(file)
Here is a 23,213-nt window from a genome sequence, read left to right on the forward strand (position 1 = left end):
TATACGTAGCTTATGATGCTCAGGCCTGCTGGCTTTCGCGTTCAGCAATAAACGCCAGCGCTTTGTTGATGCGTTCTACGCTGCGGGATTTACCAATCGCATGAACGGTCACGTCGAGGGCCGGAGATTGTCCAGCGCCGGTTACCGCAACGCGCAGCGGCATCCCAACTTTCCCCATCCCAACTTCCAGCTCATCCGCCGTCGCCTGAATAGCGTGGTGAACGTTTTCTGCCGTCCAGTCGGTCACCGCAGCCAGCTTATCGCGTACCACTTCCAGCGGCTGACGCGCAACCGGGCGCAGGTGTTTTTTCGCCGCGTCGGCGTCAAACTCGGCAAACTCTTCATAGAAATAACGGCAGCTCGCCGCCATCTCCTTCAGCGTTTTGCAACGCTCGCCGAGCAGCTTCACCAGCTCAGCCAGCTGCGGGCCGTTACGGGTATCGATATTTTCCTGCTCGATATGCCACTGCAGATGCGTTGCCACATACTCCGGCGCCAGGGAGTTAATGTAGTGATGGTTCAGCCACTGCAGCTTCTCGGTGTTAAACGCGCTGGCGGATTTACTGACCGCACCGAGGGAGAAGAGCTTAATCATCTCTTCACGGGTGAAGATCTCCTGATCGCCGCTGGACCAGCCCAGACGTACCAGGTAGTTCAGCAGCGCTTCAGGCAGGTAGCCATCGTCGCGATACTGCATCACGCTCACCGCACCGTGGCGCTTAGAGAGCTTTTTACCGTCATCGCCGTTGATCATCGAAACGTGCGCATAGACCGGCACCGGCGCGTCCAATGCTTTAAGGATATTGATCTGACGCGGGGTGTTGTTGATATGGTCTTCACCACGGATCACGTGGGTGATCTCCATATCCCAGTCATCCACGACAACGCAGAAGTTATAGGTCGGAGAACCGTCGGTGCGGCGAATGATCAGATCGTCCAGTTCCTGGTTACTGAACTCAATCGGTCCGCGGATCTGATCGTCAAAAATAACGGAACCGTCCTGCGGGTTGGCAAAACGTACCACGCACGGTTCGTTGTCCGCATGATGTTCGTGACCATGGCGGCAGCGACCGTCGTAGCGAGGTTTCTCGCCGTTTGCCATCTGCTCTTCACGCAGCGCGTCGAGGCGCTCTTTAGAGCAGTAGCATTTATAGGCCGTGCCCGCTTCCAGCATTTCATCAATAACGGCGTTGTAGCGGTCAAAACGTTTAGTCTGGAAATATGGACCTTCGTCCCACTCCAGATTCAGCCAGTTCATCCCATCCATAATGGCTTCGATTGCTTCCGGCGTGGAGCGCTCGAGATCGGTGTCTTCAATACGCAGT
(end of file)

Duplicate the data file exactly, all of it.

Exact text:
Here is a 23,213-nt window from a genome sequence, read left to right on the forward strand (position 1 = left end):
TATACGTAGCTTATGATGCTCAGGCCTGCTGGCTTTCGCGTTCAGCAATAAACGCCAGCGCTTTGTTGATGCGTTCTACGCTGCGGGATTTACCAATCGCATGAACGGTCACGTCGAGGGCCGGAGATTGTCCAGCGCCGGTTACCGCAACGCGCAGCGGCATCCCAACTTTCCCCATCCCAACTTCCAGCTCATCCGCCGTCGCCTGAATAGCGTGGTGAACGTTTTCTGCCGTCCAGTCGGTCACCGCAGCCAGCTTATCGCGTACCACTTCCAGCGGCTGACGCGCAACCGGGCGCAGGTGTTTTTTCGCCGCGTCGGCGTCAAACTCGGCAAACTCTTCATAGAAATAACGGCAGCTCGCCGCCATCTCCTTCAGCGTTTTGCAACGCTCGCCGAGCAGCTTCACCAGCTCAGCCAGCTGCGGGCCGTTACGGGTATCGATATTTTCCTGCTCGATATGCCACTGCAGATGCGTTGCCACATACTCCGGCGCCAGGGAGTTAATGTAGTGATGGTTCAGCCACTGCAGCTTCTCGGTGTTAAACGCGCTGGCGGATTTACTGACCGCACCGAGGGAGAAGAGCTTAATCATCTCTTCACGGGTGAAGATCTCCTGATCGCCGCTGGACCAGCCCAGACGTACCAGGTAGTTCAGCAGCGCTTCAGGCAGGTAGCCATCGTCGCGATACTGCATCACGCTCACCGCACCGTGGCGCTTAGAGAGCTTTTTACCGTCATCGCCGTTGATCATCGAAACGTGCGCATAGACCGGCACCGGCGCGTCCAATGCTTTAAGGATATTGATCTGACGCGGGGTGTTGTTGATATGGTCTTCACCACGGATCACGTGGGTGATCTCCATATCCCAGTCATCCACGACAACGCAGAAGTTATAGGTCGGAGAACCGTCGGTGCGGCGAATGATCAGATCGTCCAGTTCCTGGTTACTGAACTCAATCGGTCCGCGGATCTGATCGTCAAAAATAACGGAACCGTCCTGCGGGTTGGCAAAACGTACCACGCACGGTTCGTTGTCCGCATGATGTTCGTGACCATGGCGGCAGCGACCGTCGTAGCGAGGTTTCTCGCCGTTTGCCATCTGCTCTTCACGCAGCGCGTCGAGGCGCTCTTTAGAGCAGTAGCATTTATAGGCCGTGCCCGCTTCCAGCATTTCATCAATAACGGCGTTGTAGCGGTCAAAACGTTTAGTCTGGAAATATGGACCTTCGTCCCACTCCAGATTCAGCCAGTTCATCCCATCCATAATGGCTTCGATTGCTTCCGGCGTGGAGCGCTCGAGATCGGTGTCTTCAATACGCAGT